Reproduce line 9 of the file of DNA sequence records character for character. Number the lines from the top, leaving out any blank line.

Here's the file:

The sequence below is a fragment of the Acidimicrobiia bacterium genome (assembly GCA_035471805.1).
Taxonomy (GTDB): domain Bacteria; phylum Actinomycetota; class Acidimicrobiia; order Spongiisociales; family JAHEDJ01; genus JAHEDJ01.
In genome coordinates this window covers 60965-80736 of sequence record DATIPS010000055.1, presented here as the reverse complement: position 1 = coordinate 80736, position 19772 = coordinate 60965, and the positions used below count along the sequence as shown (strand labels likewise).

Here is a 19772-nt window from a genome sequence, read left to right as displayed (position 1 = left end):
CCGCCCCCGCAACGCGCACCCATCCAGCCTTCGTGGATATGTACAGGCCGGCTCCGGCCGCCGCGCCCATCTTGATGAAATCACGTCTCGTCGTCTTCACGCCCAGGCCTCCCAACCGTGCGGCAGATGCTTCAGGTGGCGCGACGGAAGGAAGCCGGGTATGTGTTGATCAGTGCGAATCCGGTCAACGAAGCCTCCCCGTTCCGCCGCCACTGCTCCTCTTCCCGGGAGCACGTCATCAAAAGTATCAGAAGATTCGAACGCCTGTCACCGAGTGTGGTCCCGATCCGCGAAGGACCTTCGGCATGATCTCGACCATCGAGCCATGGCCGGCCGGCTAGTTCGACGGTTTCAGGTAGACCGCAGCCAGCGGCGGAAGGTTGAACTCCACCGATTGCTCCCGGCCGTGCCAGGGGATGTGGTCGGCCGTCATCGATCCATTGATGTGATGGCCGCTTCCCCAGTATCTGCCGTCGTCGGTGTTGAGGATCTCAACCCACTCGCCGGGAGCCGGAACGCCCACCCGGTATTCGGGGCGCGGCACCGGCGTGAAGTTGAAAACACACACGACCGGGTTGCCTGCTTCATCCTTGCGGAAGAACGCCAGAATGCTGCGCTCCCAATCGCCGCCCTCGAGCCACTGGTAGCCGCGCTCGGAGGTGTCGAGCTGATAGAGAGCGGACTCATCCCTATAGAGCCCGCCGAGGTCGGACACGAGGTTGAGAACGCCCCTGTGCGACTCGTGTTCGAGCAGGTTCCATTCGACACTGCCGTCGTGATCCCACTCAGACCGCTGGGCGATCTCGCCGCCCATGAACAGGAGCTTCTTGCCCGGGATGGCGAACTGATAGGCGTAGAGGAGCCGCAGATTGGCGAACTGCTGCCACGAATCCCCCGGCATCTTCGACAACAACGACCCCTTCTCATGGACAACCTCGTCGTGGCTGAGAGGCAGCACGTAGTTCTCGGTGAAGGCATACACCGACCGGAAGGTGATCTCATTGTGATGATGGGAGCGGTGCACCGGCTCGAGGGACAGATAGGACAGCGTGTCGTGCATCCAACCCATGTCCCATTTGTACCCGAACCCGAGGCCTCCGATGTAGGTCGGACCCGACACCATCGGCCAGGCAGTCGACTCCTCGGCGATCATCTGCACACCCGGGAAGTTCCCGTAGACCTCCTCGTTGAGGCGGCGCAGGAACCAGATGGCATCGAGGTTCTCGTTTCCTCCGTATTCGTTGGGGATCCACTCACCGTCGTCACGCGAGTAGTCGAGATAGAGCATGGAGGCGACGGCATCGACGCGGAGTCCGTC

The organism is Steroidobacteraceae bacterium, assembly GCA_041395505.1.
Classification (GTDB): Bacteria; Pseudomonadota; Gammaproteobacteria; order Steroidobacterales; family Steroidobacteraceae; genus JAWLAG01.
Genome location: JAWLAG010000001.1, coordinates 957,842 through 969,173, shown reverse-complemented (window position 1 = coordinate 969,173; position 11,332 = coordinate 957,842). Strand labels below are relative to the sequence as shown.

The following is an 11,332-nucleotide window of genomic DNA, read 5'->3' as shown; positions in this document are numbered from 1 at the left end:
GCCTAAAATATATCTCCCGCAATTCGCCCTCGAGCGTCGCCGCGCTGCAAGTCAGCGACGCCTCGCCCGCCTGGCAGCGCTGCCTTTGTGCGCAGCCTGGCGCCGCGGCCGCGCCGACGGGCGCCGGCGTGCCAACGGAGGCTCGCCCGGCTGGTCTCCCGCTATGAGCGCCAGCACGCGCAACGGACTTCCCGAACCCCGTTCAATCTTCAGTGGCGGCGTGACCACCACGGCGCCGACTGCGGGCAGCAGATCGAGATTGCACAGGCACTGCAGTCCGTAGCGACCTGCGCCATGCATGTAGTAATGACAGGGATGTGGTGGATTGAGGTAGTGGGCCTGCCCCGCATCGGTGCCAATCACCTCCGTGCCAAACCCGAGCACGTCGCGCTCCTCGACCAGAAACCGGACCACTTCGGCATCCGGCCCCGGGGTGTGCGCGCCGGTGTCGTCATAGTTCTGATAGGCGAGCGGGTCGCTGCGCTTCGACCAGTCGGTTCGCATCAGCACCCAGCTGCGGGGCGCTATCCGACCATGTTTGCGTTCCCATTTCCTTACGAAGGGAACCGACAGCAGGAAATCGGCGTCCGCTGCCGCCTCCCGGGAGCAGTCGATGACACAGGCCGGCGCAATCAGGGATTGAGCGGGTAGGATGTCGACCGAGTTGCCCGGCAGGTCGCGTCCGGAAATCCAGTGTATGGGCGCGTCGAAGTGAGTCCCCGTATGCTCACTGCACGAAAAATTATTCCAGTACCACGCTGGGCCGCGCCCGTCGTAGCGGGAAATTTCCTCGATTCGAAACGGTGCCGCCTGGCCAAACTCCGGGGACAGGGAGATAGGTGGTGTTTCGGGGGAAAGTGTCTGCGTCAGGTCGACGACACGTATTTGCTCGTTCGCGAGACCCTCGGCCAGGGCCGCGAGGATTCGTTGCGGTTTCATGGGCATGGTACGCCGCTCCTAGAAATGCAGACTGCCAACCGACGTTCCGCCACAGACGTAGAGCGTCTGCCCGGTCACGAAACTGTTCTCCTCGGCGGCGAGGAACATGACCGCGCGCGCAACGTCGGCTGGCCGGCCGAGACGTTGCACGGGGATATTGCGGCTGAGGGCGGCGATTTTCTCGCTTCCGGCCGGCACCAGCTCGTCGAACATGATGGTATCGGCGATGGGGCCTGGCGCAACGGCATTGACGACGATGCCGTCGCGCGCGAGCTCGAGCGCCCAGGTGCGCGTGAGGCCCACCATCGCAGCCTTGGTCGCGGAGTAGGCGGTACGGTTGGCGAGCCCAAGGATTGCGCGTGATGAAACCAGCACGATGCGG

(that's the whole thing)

The following is an 11,332-nucleotide window of genomic DNA, read 5'->3' as shown; positions in this document are numbered from 1 at the left end: